“Foundation” Of Cement

What if I told you that cement is a powder chemically composed of calcium, silicon, aluminum and iron, amongst other minerals, that, when mixed with water forms a paste that binds and hardens to form a concrete structure? While interesting, the composition is not what makes cement fascinating. Now, what if I told you that a close variation of the same man-made powder was used to build pyramids in ancient Egypt? The history behind the creation of cement is what makes the material so intriguing.

Early civilizations including Assyria and Babylon used clay to bind stones together for building structures. While Egypt and Greece experimented with materials like limestone and gypsum to create cement, Rome was the first civilization to maneuver the chemical properties of its input materials in order to make cement exhibit different properties according to its application. Developing a composition that built long-lasting structures, Rome is attributed with the creation of industry-wide used cement. Interestingly, most of the structures in the Roman forum, including the famous Coliseum, Roman baths and Basilica of Constantine, were built from concrete. Pozzolanic cement, named after a village near Vesuvius called Pozzuoli, was founded in Rome. This cement was found to be set under water and used to construct harbors. Marcus Vitruvius Pollio, a famous Roman architect who wrote 10 books about cement, wrote in the second volume, “There is also a kind of powder from which natural causes produces astonishing results. This substance, when mixed with lime and rubble, not only lends strength to buildings of other kinds, but even when piers are constructed of it in the sea, they set hard under water” (Vitruvius, “The Ten Books of Architecture,” Dover Publications, 1960.) about pozzolana.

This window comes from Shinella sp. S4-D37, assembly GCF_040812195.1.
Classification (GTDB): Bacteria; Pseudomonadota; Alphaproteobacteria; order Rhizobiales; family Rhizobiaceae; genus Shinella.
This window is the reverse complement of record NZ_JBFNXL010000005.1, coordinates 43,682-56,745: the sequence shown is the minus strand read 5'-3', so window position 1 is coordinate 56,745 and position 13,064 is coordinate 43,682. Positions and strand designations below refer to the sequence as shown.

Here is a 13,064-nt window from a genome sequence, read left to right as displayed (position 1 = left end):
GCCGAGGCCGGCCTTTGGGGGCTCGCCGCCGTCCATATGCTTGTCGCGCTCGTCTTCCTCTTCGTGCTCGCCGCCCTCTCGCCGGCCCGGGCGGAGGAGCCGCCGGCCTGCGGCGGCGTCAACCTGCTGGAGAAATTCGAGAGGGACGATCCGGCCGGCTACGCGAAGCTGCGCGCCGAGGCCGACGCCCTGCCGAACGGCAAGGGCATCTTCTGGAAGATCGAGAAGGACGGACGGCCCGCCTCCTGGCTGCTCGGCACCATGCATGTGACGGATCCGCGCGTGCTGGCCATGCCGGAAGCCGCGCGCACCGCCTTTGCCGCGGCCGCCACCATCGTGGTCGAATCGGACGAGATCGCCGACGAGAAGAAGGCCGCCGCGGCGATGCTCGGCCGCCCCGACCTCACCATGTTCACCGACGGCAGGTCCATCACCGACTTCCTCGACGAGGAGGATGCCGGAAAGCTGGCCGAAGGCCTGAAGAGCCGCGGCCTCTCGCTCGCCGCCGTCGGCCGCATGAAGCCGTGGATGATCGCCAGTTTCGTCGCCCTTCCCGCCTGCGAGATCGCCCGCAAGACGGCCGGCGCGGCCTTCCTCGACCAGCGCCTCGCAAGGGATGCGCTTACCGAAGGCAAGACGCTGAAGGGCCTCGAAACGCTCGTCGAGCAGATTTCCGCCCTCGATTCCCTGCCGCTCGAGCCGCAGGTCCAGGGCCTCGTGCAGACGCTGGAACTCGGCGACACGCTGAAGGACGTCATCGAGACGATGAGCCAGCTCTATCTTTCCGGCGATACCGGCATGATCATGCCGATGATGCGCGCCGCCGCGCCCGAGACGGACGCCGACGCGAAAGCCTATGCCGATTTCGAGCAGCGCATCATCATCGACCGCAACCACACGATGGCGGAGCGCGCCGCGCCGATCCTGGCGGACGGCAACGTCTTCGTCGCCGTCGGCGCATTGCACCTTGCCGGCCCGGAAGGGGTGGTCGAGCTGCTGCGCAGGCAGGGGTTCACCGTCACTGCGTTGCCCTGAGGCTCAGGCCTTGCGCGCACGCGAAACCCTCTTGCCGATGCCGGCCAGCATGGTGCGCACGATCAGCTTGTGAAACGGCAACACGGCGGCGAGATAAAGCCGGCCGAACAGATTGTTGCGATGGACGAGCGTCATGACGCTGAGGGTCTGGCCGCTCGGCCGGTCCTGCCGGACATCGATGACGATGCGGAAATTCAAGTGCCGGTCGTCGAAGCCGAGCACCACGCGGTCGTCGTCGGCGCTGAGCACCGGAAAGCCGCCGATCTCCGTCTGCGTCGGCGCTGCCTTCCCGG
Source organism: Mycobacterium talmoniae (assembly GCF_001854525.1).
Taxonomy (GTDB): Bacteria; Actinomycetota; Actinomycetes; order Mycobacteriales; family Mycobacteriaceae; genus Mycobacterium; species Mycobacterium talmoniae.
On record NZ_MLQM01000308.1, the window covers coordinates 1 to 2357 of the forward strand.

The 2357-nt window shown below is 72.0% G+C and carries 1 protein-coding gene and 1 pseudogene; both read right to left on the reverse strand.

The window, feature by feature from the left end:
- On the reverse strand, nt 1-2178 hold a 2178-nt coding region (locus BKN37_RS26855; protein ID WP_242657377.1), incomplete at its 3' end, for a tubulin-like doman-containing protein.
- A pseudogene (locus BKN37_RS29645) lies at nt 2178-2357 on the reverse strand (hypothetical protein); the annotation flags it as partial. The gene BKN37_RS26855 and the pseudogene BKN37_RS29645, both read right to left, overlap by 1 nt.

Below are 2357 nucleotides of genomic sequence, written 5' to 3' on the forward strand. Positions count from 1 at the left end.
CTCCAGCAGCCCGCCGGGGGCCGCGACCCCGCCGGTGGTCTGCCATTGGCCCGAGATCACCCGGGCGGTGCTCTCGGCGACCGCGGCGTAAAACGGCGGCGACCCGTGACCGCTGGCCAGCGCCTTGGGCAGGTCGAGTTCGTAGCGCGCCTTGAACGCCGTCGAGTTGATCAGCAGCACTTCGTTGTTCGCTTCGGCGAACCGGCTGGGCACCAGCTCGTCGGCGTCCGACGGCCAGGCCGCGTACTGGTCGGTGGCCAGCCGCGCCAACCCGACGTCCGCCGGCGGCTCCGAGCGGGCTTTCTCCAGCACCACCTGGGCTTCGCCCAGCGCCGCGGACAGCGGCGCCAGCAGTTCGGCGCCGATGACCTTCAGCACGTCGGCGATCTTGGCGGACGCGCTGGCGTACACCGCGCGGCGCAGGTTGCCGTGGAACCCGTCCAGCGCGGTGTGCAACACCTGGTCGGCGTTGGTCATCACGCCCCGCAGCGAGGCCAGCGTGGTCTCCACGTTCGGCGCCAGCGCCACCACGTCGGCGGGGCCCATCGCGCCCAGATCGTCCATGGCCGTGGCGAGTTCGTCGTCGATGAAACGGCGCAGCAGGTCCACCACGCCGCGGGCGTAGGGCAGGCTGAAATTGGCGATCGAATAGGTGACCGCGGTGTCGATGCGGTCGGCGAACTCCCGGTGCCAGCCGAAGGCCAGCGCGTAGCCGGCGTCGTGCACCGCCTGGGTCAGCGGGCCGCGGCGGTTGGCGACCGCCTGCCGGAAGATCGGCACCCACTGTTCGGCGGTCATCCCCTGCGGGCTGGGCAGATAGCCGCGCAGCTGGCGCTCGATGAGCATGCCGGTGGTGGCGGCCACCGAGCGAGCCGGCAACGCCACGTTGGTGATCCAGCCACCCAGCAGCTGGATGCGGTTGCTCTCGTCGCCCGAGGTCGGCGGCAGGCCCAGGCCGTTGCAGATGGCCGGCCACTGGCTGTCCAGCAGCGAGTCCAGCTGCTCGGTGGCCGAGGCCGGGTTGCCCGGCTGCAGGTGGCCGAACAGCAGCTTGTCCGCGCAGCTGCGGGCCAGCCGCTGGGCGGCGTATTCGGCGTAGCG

John Smeaton, through experiments, discovered that limestone mixed with a large amount of clay to create cement hardens under water. He used this to rebuild Eddystone Lighthouse, which stood for 126 years. Following this, many men experimented with cement. It was a bricklayer and mason, Joseph Aspidin, who, in 1824, created and patented the composition of Portland cement. It was created by pulverizing a set proportion of limestone and clay, burning it into a clinker and grounding it. In 1845, Isaac Johnson pulverized the mixture at much higher temperatures, making the first modern cement. The higher temperature allows for clinkering, making the materials more reactive. Modern-day Portland cement is made with a fixed proportion of calcium, silicon, iron and aluminum.

The cement industry hit India in 1904 when South India Industrial Ltd. set up a small cement factory in Madras. Soon after, in 1914, Indian Cement Company Ltd. started manufacturing artificial Portland cement in Porbundar, Gujarat. Because producing cement within the country was significantly cheaper than importing it from Britain (due to cheaper labor and availability raw material, amongst other reasons), the cement industry in India flourished. Now, India is the second largest producer of cement in the world, second only to China.


–  Tanvi Jindal

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